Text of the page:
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Biographical entry König, Franz (1832 - 1910)

Hon FRCS July 25th 1900; MD Marburg 1855.

10 February 1832
Rotenburg-on-Fulda Hesse, Germany
12 December 1910
General surgeon


Born at Rotenburg-on-Fulda, in Hesse, on Feb 10th, 1832, the son of the medical attendant of the Landgrave. He graduated MD at the University of Marburg in 1855, in particular being a pupil of W Roser. After serving as assistant in the Surgical Clinic he studied in Berlin - surgery under Langenbeck and ophthalmology under Graafe; he then returned to Marburg as assistant to the Professor of Surgery, Roser. In 1860 he was appointed Surgeon to the Hospital and Medical Officer of Health at Hanau. He became well known through his advocacy of early and active surgical treatment of tuberculous disease of joints by excision. (See "Die Tuberculose der Knocken und Gelenke, und die Fortschritte in der Behandlung dieses Krankheit." - Volkmann's Sammlung klin Vorträge, 1882, No 214, Chir. No 69, 1865.)

In 1875-1877 he published his Lehrbuch des Specielle Chirurgie in two volumes, which became the popular text-book in Germany and ran through a number of editions. Commencing before the introduction of Lister's methods, he added "Antisepsis", and later still "Asepsis", up to the eighth edition (1904-1905). The active surgical treatment of tuberculosis was disputed by Howard Marsh (qv) in particular and was superseded.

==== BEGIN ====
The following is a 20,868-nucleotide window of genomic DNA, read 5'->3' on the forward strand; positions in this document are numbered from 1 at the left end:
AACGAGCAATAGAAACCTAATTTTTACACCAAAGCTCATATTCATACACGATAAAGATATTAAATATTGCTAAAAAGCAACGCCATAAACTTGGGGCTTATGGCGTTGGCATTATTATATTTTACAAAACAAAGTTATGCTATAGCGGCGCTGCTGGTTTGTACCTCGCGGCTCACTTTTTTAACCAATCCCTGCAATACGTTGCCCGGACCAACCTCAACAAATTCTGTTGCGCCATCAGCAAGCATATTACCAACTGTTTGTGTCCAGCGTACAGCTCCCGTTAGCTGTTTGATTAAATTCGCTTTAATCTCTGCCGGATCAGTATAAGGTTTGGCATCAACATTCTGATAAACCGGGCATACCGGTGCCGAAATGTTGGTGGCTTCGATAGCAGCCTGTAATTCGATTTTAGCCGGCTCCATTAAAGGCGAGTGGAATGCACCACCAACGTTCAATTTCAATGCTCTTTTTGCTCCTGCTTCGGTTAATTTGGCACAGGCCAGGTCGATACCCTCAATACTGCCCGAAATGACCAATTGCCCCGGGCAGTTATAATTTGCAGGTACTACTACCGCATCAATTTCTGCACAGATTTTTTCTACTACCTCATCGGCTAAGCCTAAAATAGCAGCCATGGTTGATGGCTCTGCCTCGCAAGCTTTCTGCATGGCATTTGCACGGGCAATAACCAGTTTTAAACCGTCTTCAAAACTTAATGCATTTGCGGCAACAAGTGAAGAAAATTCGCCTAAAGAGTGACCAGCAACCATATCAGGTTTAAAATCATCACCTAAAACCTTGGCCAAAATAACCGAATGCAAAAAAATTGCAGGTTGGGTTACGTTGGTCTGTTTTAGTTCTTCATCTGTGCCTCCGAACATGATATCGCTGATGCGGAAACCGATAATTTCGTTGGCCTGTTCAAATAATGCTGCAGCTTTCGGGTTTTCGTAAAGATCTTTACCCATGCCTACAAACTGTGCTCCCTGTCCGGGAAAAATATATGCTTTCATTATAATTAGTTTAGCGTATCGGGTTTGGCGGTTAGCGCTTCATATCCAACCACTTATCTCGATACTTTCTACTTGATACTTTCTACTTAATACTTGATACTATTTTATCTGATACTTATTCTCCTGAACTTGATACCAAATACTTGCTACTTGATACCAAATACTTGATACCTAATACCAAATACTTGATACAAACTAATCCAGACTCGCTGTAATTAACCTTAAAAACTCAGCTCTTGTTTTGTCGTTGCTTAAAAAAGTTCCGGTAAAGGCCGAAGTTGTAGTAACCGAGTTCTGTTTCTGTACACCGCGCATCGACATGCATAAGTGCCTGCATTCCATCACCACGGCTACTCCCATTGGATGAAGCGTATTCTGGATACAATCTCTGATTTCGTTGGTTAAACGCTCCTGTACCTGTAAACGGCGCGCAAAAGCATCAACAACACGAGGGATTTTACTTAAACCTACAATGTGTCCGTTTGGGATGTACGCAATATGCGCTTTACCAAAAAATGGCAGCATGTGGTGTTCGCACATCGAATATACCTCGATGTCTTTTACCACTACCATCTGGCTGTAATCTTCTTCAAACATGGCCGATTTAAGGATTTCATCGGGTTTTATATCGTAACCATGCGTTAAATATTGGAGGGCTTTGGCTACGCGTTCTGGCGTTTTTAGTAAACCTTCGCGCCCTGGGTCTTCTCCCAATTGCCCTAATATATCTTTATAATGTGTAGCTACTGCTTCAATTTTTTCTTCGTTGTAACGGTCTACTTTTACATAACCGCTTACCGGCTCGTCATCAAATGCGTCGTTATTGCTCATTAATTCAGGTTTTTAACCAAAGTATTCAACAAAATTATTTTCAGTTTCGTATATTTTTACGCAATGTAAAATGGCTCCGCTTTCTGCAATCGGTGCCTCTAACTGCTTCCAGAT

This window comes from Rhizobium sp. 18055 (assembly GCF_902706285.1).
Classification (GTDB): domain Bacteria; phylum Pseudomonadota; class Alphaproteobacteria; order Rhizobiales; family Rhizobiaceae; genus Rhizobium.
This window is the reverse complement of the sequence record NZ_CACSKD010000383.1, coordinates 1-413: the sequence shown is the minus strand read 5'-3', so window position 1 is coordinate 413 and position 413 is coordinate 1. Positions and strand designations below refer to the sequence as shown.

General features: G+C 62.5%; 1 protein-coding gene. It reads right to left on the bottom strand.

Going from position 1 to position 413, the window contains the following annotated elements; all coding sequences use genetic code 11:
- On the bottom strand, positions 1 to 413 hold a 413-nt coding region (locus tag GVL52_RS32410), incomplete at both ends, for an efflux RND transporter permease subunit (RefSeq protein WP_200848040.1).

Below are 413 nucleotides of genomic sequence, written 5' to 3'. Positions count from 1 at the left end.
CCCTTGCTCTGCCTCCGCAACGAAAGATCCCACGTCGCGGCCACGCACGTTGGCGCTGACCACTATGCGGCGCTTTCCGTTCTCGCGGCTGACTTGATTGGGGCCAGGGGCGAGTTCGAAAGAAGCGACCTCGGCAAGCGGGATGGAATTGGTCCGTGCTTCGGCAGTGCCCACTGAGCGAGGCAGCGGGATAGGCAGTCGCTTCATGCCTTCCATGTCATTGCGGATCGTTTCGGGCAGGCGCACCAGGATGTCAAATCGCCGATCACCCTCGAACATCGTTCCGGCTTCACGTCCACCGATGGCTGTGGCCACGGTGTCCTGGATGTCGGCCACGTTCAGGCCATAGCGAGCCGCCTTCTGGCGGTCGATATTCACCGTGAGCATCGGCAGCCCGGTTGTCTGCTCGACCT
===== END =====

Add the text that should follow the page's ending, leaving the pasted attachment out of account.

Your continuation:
König was appointed to follow Hueter as Professor of Surgery at Rostock; during the Franco-German War (1870-1871) his most active work was at the temporary hospitals on the Sempelhofer Feld in Berlin; in 1875 he succeeded Baum at Göttingen, in 1882 he moved to Berlin in succession to Bardleben with the titles of Professor and Medical Geheimrath. With Volkmann and Richter he edited the Centralblatt für Chirurgie from 1880, and continued to be one of the editors for thirty years. In 1904 he resigned, and after his retirement he lived first in Jena and then in Berlin, being, after von Esmarch, the oldest of the German Professors of Surgery. He died on Dec 12th, 1910, after a few days' illness due to pneumonia.

Besides König's text-book and his publications on tuberculosis and diseases of bones and joints, he contributed articles to the Pitha and Billroth Handbuch, and to the Deutsche Chirurgie, and wrote many other surgical communications.

The Royal College of Surgeons of England